This week’s selection is the Skafaldo Bowl & Side Table by Unfold.
Unfold is a Belgian design firm that has consistently produced utterly fascinating 3D printed designs for many years. Many of their pieces are quite unusual and explore areas of 3D printing rarely seen, and that is certainly the same with the Skafaldo Bowl & Side Table.
This two-piece work features 3D printed structures that support a bowl and a tabletop. However, the design of those structures is quite a bit different from the usual method of making an object.
“Skafaldo is the result of a collaboration between design studio Unfold and additive manufacturing specialist Materialise in which automatically generated support structures — a feature normally discarded in the process — becomes the focal point of two new pieces.”
Hold on, this design IS a support structure? Apparently so!
“Support structures are the black sheep of 3D Printing. While necessary to support complex objects with overhangs and shallow angles, they are hardly meant to look beautiful, let alone become a work of art in their own right. Unfold was intrigued by their almost gothic appearance, reminiscent of a cathedral or the hyper functionality of industrial architecture apparent in the work of Hilla and Bernd Becher.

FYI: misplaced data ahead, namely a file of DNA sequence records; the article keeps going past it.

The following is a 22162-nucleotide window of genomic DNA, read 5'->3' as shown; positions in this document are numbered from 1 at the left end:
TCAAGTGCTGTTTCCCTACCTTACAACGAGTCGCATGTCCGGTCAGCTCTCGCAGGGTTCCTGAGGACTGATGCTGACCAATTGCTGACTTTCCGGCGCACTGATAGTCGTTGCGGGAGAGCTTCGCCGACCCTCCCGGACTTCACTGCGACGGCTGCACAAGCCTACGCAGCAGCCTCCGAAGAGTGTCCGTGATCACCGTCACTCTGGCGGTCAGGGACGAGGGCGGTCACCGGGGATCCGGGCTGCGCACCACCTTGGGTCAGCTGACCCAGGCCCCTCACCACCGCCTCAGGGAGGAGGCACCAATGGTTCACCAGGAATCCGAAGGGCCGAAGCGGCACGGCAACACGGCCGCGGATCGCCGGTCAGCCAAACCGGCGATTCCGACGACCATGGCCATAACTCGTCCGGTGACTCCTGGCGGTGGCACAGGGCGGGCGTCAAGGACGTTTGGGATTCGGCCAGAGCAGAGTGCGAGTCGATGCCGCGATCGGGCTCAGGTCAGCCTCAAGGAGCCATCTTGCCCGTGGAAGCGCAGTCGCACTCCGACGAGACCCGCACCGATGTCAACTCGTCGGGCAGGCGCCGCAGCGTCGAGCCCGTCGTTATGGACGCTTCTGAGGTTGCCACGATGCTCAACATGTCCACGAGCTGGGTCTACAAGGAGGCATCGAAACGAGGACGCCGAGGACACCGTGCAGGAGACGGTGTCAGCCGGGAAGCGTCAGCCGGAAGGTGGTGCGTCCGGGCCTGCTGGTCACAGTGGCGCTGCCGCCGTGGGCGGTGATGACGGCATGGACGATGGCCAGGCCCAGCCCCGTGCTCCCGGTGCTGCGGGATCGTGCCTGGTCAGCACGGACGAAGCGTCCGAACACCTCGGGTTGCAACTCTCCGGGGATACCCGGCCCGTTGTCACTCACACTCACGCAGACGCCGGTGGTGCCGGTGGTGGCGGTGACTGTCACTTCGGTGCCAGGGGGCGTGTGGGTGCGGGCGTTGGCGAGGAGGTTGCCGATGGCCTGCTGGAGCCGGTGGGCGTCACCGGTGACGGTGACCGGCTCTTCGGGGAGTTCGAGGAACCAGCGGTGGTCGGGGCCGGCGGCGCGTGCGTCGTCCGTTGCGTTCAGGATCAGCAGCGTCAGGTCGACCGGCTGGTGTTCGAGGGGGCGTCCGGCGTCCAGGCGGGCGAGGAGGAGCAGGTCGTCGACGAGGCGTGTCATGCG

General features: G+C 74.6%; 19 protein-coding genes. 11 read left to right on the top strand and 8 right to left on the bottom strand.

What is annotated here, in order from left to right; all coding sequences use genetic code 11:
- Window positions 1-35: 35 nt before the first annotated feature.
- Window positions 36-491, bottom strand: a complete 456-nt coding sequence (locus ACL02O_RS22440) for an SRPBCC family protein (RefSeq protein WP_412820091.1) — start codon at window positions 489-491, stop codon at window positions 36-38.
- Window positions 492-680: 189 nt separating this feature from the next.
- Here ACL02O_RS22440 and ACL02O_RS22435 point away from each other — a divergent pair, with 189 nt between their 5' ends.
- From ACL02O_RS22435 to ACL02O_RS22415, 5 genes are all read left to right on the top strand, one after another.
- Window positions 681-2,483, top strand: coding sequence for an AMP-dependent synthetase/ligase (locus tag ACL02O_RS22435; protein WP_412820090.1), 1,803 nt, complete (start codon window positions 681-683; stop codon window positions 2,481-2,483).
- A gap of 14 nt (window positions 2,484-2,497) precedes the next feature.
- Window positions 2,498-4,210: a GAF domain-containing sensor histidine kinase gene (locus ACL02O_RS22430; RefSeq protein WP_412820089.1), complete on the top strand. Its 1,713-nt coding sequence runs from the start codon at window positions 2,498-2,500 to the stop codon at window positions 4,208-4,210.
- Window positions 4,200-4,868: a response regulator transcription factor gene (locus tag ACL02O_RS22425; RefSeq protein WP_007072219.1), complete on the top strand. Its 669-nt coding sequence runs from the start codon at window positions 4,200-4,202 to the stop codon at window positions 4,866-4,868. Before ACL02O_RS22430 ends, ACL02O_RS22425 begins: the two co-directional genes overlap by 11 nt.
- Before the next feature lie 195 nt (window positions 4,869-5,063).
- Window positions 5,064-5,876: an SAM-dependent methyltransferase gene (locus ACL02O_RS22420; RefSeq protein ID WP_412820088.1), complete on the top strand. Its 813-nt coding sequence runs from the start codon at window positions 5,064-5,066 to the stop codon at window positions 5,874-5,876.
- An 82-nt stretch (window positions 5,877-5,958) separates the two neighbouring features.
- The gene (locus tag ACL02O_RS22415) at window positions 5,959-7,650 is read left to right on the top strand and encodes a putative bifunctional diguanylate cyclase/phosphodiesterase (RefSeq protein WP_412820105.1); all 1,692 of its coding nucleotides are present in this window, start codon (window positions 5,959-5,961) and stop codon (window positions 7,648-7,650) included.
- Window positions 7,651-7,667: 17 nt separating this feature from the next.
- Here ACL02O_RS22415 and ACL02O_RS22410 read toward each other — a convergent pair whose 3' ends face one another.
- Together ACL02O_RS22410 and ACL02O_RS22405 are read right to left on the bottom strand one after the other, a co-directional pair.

Fascinated by the seeming randomness and unpredictability of the support structure generated by Materialise e-Stage, Unfold ended up making almost 100 different designs to trigger the different structures generated by the program.”
Evidently these structures were literally generated as support structures, but used after 3D printing as the final object. This is done by creating a Model object that causes the slicing system to generate the desired support structure/object.
Normally we all throw support structures away, sometimes with vengeance if they were difficult to remove. Here the support structures are in fact the goal of the 3D print job.
Materialise was likely one of the best options to produce these prints, as they operate stereolithography systems that have massive build volumes, easily able to accommodate the bowl and side table mounts.
However, when printed the objects are resin-like in appearance. Here you can see an image of the prints before finishing work was applied, and they appear quite clear.
However, post-processing in this case was to use the 3D print as a positive mold for a bronze casting, done by a third party.
The results are quite stunning, and after seeing this I suspect you will be a bit more careful with your support structures.